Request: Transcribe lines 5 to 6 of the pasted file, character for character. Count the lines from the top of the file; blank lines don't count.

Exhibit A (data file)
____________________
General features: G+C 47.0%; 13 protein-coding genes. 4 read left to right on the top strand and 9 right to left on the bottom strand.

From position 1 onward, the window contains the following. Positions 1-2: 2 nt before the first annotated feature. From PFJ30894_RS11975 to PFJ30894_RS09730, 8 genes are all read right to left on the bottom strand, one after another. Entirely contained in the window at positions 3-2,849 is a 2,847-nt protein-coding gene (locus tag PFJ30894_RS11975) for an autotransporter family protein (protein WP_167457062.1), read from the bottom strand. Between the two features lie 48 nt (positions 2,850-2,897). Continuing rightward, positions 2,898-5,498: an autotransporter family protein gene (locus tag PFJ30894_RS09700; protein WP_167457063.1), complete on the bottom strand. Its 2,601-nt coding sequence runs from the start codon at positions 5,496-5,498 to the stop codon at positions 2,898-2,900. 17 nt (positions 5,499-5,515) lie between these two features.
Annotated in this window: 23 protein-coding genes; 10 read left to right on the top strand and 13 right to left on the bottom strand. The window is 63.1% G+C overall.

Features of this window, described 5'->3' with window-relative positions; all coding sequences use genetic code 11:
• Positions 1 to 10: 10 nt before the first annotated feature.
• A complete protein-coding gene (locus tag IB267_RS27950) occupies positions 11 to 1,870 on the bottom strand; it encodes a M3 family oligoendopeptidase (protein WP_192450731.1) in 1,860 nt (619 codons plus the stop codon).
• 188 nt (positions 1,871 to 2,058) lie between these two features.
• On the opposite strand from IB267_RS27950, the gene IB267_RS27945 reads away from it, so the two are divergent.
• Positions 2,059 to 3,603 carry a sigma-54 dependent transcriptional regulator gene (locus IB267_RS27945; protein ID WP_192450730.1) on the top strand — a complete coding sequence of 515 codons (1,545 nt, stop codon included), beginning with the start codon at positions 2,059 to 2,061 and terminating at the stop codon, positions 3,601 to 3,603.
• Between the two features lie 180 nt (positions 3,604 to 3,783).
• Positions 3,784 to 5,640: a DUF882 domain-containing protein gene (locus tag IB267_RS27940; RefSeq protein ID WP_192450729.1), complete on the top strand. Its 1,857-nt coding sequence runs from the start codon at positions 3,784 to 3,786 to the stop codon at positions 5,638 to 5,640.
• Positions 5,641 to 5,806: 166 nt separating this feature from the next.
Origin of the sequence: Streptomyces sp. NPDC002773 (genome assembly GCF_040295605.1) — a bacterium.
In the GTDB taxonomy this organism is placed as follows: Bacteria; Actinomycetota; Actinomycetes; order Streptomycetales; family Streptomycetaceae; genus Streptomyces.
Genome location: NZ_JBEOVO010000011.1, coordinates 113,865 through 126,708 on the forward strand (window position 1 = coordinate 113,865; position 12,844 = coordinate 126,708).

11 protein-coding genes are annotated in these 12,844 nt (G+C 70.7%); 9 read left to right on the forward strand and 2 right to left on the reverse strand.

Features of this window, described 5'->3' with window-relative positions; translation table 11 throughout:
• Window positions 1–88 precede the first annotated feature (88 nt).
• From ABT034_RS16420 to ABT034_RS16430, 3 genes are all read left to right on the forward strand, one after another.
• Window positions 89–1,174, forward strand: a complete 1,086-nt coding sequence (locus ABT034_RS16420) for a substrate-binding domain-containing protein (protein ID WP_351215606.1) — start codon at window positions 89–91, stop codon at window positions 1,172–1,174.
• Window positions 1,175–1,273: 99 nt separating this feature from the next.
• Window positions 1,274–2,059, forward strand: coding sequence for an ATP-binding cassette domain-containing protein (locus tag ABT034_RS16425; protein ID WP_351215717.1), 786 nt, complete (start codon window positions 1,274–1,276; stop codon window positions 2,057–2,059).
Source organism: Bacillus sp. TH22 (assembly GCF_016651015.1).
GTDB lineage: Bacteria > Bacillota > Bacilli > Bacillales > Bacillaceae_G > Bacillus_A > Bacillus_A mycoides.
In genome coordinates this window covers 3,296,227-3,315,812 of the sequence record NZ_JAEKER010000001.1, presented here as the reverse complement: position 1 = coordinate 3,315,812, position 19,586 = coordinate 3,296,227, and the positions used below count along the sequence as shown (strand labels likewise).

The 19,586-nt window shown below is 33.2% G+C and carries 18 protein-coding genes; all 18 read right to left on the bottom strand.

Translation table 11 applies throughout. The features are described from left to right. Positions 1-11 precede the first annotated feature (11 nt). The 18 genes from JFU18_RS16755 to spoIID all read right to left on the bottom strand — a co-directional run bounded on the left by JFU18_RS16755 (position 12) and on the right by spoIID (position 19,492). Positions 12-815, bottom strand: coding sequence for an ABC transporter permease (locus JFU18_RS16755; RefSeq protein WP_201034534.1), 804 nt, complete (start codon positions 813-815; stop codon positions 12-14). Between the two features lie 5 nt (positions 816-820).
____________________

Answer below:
• Positions 1 to 10: 10 nt before the first annotated feature.
• A complete protein-coding gene (locus tag IB267_RS27950) occupies positions 11 to 1,870 on the bottom strand; it encodes a M3 family oligoendopeptidase (protein WP_192450731.1) in 1,860 nt (619 codons plus the stop codon).